Thursday, December 1, 2011

Butternut Quinoa Bulgur Toss

I had a squash from my mom’s garden, and some grains from the bulk aisle needing to be used in something. The result was gorgeous! What a beautiful and hearty dish for fall or winter.

Butternut Quinoa Bulgur Toss
To be honest, this is a busier recipe than others I've posted thus far - but it's worth it. I had a roasting pan, a sauce pot, and a skillet all engaged (in addition to my cutting board and knives), so you may want read through the recipe first and understand the timing. 

A note on the grains: you could just use one type of grain (double the amount) but it really added a lot of texture to use the two different types of grains. In fact, you could use any type of grain in this recipe, really. If you've got some leftover rice, feel free to toss it in, at the end, or substitute it for some or all of the quinoa or bulgur.

  • Olive oil (sorry, I didn’t measure an amount before I started)
  • 1 medium butternut squash, cubed (1/2 to 3/4” cubes). Note: if the squash is very fresh, you can leave the skin on. Mine had been sitting on my counter for several weeks, so I peeled it first by cutting it into rounds with a heavy knife, and then using a paring knife to cut the rind off the rounds. Cinchy.
  • Optional: 2 tsp veggie bouillon or 2 TBS soy sauce
  • 1/3 c (dry) quinoa; OR 2/3 c cooked
  • 1/3 c (dry) bulgur wheat; OR 2/3 c cooked
  • 1/4 c dried cranberries, golden raisins, or other dried fruit of your choice
  • 1/2 small onion (yellow, white, or red), chopped
  • 4 oz (1/2 small carton) fresh mushrooms (white or baby portabella), chopped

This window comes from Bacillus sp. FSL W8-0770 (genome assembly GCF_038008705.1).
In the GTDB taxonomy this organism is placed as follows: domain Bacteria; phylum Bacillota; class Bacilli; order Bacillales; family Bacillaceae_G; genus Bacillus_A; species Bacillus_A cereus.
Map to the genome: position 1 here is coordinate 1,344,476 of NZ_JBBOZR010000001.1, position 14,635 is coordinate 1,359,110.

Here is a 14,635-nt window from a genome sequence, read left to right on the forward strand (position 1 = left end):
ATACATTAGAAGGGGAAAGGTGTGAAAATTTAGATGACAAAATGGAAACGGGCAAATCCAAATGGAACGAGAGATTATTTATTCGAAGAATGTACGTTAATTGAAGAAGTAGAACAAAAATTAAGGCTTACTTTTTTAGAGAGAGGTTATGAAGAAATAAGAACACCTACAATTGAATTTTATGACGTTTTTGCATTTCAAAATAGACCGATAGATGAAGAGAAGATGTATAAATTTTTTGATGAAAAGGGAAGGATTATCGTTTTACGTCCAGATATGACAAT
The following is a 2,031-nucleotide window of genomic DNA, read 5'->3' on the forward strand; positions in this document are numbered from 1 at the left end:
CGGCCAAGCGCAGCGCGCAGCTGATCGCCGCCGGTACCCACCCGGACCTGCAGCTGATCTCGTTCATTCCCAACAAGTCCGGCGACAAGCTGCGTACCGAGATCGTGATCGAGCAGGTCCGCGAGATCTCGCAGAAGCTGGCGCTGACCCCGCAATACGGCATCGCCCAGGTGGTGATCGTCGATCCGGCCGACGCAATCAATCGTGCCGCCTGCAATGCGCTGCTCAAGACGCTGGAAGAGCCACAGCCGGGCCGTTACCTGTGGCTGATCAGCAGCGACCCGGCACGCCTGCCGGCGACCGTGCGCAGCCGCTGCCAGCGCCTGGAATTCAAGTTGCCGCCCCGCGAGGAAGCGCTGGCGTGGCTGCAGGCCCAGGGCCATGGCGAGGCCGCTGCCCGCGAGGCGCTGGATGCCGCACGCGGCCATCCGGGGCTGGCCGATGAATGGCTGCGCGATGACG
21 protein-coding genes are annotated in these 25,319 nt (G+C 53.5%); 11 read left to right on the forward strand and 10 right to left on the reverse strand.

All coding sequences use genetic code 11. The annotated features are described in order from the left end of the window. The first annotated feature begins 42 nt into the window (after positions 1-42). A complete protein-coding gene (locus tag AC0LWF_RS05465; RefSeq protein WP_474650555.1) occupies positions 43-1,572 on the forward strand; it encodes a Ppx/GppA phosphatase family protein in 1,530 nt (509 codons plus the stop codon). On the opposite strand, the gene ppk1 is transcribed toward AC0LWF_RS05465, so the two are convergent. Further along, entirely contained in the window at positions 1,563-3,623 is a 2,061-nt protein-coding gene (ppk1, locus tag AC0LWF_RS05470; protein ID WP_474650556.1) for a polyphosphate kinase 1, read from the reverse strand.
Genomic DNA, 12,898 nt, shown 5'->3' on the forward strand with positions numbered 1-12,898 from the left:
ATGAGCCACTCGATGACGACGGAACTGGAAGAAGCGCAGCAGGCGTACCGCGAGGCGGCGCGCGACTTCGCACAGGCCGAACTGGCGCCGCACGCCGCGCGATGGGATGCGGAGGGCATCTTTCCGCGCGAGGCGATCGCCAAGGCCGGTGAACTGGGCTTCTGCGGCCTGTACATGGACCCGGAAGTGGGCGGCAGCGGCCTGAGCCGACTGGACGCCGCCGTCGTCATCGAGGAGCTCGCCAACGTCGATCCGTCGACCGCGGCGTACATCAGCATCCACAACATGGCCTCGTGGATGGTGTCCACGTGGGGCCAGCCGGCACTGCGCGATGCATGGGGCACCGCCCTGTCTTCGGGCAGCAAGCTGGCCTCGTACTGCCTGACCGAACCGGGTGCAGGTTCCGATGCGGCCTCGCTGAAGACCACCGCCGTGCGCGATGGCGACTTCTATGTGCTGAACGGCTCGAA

• 1/4 c walnut pieces
  • 1 TBS fresh chopped sage
  • Salt & pepper to taste

Prep the vegetables while preheating the oven to 450 F.

If using dry grains: rinse the quinoa in a sieve under running water to remove the bitter saponin. Heat 1 1/2 c water in a small pan to a boil (add optional bouillon or soy sauce). Add the quinoa and return to boiling, reduce the heat to simmer, and put a lid on it. Set a kitchen timer for 7 minutes. If using pre-cooked grains, skip this part, but put the dried fruits in a small bowl and cover with a bit of of boiling water to allow them to soften; set aside.

Toss the squash cubes with olive oil, spread in a heavy roasting pan, and put it in the oven. The time will depend on how old the squash is; younger ones will need less time.

When the timer for the quinoa goes off, add the bulgur and give it a good stir. Bring it to a boil; and then reduce it to a simmer again and put the lid back on it. Set the timer for 10 minutes.

Check the squash. When the cubes are somewhere between soft and firm, remove the pan from the oven and set aside (as the squash will continue to cook for a few minutes after removing the pan from the oven).

When the timer goes off for the grains again, check them and give a good fluff. If they’re not completely done, that’s OK. Remove from heat, add the dried fruit, put the lid back on it, and set aside.

In a large skillet with a drizzle of olive oil, sauté the onions and mushrooms for two minutes; add the walnuts. Continue to sauté, stirring so the walnuts don’t burn. When the onions are translucent, fluff the grains/fruit; if there is any liquid that hasn't been absorbed, just drain it off carefully. Add everything into the large skillet. Give it all a good toss together; add a bit more olive oil if you’d like, and add salt and pepper to taste. Serve!

Serving suggestion: I made some tiny Gimme Lean! sausage style "meatballs" and browned them off in a nonstick skillet. No extra ingredients needed, perfect complement!